Partner A talks about their day – Partner B listens. Listening is a skill. See the boxed text. In talking about your day, it is not about discussing “big” topics. It is about talking about your day – the boring, mundane things. How to have “big” conversations is for another blog. The focus is about re-connecting and sharing; scaffolding the relationship. Relationship time is the building blocks of the relationship.
Listening is a skill. It takes energy and effort. It builds rapport and demonstrates we care enough to stop and listen.
To truly listen requires the listener not to be thinking about something else; not to be having “head” conversations. If we are thinking (e.g., “we need milk”; “what is she talking about?”; “here we go again”), we are not actually listening. This is why I do not allow other distractions like mobiles or tv, or kids, during this activity.
Listening requires us to be attentive, to not be distracted.
- Body language counts. We don’t just listen with our ears, we listen with our body. Be aware whether you are sitting openly or in a closed position.
- Ditch the distractions. Listening means we are not distracted.
- Listen to the entire conversation and not what we are talking about in our heads, or losing focus. Wait until the speaker has finished before reflecting and paraphrasing.
- Summarise what the speaker has said. It is important to summarise before anything else. It demonstrates you have heard what has been said.
Now it is Person B’s time. While Person A was talking Person B was busy listening. To demonstrate we have heard is not to repeat word-for-word what Person A said (we aren’t in primary school). It is about reflecting and paraphrasing.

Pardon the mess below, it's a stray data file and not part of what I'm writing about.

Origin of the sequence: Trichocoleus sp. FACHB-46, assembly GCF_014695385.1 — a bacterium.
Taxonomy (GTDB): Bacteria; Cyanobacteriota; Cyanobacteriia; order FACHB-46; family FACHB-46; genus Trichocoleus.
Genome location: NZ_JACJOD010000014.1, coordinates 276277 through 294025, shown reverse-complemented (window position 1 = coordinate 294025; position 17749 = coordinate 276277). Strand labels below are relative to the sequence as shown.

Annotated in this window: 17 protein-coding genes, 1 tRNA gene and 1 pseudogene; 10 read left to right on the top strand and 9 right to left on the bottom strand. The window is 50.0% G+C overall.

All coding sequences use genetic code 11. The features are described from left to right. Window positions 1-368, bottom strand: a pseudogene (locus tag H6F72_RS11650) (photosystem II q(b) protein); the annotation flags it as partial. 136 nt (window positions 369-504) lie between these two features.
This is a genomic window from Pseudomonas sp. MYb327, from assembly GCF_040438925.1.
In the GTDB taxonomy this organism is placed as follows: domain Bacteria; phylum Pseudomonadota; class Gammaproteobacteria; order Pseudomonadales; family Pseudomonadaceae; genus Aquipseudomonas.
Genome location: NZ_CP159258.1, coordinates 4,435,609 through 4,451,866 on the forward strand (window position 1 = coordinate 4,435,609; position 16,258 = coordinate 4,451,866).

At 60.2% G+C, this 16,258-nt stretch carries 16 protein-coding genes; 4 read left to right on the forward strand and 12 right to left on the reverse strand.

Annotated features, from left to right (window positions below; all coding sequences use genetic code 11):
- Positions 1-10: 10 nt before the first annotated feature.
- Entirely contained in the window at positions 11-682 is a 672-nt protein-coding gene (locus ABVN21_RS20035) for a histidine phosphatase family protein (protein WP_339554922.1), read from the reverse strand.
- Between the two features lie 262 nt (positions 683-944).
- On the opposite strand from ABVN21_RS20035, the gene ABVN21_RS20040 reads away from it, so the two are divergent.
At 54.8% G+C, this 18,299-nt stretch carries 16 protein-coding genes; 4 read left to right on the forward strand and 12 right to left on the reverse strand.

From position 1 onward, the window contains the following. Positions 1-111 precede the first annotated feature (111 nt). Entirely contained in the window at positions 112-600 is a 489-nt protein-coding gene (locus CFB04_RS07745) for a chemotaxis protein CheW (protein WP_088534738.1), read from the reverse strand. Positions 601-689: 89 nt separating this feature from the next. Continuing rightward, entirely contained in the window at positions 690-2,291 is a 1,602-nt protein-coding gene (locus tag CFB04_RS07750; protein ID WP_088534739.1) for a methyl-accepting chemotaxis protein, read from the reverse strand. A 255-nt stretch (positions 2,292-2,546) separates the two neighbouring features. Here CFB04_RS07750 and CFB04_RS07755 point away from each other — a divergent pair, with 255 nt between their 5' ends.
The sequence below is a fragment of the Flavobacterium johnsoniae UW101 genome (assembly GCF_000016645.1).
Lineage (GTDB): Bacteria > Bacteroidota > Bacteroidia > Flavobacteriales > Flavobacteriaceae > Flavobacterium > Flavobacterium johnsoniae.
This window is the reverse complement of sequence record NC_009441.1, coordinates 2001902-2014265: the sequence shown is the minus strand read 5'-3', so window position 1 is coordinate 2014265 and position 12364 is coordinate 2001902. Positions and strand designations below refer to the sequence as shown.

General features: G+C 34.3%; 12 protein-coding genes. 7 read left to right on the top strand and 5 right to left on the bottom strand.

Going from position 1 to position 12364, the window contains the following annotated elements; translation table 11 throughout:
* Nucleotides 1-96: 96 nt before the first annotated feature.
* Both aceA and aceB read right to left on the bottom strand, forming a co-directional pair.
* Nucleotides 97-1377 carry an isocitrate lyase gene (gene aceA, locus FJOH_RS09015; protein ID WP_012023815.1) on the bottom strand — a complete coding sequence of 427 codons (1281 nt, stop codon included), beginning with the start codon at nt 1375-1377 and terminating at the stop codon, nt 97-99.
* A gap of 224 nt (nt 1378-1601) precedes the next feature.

Reflecting is when the listener (Partner B) uses the speaker’s (Partner A) words. Paraphrasing is when the listener uses their own words to feedback the speaker’s message. Reflecting and paraphrasing demonstrates we are listening. It shows empathy and understanding. It helps builds rapport. It helps to scaffold.
After Person B has responded it is time to reverse the roles. Person B talks about their day and Person A listens.
A Handy Tip
Avoid offering advice, suggestions or commentary until after you have confirmed you have heard and understood what your partner has said. We love our partners, and we also want to be supportive by “fixing” a problem for/with them. Before we can fix a problem we need to understand what is happening for our partner.
Relationship time is one way to help scaffold your relationship; to build a stronger, happier and healthier relationship. When our relationships are scaffolded we have strong relationship which can withstand the onslaught of life’s battles.
Remember a Healthy life includes a healthy relationship. And relationship time will help build a healthy relationship.
Dr Christopher Fox is a Psychosexual and Relationship Therapist at Sex Life Therapy in Melbourne. He has clinics in East Melbourne and Frankston.
Disclaimer: The information contained in this document should be read as general in nature and is only to provide an overview of the subject matter covered. Please read product packaging carefully and follow all instructions.